via increases in labour efficiency. The administrative burden
is made up of activities directly related to the need for complying
with information obligations that are due to legislation (eg time
and effort of filling-in forms). As the administrative burden
is reduced, employees spend less time carrying out those tasks
but more time being productive (increasing labour efficiency).
The increase in labour efficiency happens in
two stages. In the first stage, more employee time is released
for participation in the production process, which raises total
production (output). There is, of course, a relationship between
labour and capital in production processes. According to economic
theory firms optimise this relationship. When more labour is released
for production, it follows that the capital stock will have to
adjust so that the optimal capital/labour relationship is re-established.
This is the second round effect. As capital investment increases,
there is an additional productivity gain.
The first round effect is expected to lead to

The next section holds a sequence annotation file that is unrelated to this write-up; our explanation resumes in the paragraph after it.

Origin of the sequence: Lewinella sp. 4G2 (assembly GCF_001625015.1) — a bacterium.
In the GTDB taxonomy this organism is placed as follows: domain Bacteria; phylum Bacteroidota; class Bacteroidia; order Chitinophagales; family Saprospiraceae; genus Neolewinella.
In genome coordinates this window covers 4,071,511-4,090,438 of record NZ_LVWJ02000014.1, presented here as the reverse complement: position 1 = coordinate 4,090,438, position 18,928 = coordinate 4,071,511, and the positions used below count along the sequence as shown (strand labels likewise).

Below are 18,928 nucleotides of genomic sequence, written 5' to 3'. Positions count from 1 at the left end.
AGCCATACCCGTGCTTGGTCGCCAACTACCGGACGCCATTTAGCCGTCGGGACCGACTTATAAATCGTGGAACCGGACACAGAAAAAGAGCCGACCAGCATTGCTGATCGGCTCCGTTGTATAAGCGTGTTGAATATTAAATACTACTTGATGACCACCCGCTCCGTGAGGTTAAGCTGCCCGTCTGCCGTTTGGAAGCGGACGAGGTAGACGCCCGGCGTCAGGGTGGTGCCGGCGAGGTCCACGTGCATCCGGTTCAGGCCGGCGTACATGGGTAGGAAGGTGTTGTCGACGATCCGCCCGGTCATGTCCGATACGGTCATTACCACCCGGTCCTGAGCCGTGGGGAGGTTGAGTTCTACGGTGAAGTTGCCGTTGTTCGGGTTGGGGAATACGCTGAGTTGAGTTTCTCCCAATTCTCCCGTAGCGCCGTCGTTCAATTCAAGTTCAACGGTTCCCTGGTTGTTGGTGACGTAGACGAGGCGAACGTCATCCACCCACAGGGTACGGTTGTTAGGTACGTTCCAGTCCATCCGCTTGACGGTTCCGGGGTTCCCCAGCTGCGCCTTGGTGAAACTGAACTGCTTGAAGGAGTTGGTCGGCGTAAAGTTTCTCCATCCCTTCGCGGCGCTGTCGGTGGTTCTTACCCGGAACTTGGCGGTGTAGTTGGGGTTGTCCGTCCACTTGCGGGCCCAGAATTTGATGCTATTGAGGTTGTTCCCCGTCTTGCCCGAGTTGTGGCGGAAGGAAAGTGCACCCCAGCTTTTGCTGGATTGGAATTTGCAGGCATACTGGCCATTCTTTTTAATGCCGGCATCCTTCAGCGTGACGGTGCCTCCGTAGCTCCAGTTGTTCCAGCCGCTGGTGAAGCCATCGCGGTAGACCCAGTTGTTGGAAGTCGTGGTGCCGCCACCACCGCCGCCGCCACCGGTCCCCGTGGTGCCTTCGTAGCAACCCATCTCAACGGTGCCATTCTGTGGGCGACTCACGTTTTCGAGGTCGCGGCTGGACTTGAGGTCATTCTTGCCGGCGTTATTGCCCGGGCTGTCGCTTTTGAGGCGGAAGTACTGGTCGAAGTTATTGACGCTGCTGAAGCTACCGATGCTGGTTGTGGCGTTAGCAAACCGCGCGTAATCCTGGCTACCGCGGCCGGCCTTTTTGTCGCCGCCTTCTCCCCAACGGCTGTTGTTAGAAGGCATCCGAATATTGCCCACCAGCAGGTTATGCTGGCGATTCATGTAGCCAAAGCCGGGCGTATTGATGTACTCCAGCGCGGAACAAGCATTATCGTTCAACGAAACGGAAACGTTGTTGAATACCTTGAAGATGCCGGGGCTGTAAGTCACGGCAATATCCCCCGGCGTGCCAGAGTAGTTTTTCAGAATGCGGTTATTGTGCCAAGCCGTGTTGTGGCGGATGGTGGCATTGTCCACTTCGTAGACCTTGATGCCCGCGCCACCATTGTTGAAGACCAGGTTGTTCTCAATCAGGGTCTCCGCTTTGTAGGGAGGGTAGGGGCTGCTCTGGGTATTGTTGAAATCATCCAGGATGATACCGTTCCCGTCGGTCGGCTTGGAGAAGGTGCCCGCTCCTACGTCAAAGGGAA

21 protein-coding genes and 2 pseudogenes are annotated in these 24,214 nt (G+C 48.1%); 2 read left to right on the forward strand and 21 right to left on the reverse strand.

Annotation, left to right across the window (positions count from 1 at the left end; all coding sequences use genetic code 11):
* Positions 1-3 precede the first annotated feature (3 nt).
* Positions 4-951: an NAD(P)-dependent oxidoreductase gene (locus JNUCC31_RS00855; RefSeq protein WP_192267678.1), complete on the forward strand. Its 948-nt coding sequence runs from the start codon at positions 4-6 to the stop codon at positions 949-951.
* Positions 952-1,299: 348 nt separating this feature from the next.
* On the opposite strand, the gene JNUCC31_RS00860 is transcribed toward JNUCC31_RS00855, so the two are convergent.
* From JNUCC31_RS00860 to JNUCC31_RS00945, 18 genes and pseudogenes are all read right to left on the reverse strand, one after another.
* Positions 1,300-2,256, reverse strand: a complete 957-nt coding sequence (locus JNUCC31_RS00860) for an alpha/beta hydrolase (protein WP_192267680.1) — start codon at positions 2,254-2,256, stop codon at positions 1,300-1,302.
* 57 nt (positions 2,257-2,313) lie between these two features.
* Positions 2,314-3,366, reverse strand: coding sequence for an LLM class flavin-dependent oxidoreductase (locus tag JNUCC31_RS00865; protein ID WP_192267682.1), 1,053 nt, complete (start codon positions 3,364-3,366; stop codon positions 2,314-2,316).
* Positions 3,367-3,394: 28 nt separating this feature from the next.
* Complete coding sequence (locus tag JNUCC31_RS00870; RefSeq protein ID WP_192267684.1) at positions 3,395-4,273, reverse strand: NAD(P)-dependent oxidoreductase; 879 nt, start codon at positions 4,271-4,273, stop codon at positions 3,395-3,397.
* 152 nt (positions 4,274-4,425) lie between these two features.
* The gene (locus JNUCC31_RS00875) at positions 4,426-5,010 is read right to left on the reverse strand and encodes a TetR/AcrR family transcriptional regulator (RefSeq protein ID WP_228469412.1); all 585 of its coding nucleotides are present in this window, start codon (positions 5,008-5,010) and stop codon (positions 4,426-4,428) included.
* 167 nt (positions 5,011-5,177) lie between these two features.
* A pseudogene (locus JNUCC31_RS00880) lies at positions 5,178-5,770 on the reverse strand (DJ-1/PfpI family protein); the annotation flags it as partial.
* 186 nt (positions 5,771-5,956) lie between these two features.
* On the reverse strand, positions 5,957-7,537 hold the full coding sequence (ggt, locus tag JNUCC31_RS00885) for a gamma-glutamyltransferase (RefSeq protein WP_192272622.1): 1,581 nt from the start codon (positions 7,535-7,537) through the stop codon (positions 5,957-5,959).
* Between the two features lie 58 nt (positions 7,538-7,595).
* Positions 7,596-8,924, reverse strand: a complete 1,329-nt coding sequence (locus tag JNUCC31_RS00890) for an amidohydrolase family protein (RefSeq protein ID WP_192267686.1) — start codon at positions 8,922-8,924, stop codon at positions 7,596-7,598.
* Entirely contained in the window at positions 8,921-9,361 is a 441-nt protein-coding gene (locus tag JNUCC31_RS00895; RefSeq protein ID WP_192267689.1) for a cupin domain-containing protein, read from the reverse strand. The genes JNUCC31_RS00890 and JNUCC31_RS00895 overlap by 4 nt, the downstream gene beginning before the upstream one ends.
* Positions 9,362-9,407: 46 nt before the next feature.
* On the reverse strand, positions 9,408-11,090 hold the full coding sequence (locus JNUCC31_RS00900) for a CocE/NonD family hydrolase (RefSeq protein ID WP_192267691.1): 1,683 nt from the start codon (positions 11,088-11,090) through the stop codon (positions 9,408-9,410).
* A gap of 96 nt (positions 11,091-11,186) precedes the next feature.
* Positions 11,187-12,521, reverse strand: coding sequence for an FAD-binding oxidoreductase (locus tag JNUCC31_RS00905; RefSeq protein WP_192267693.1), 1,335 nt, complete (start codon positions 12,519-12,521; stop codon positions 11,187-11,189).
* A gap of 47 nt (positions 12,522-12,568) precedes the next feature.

a rise in the level of GDP of around 1.1%. The second round effect,
which will take longer, is estimated to contribute a further 0.2-0.4%
to the level of GDP. This means that once the whole process has
taken place, the level of GDP will be c 1.5% (or EUR 150 billion
in real terms) higher than it would be in the absence of an administrative
burden reduction. As this is an increase in the level of GDP,
it does not change its long run dynamics, ie the growth rate.
It should be pointed out that this increase
in the level of GDP of EUR 150 billion is due to gains in labour
efficiency. This is not the same as saying that 25% of the current
administrative burden is EUR 150 billion. Based on the estimate
mentioned above, the current administrative burden is EUR 350
However, to put this GDP increase into context,
the estimated effect of the introduction of the services directive
is that it will increase GDP by 0.2-0.8 % and the impact of the
7th R&D Framework Programme is in the region of 0.5-1.0% of
It is clear that many information obligations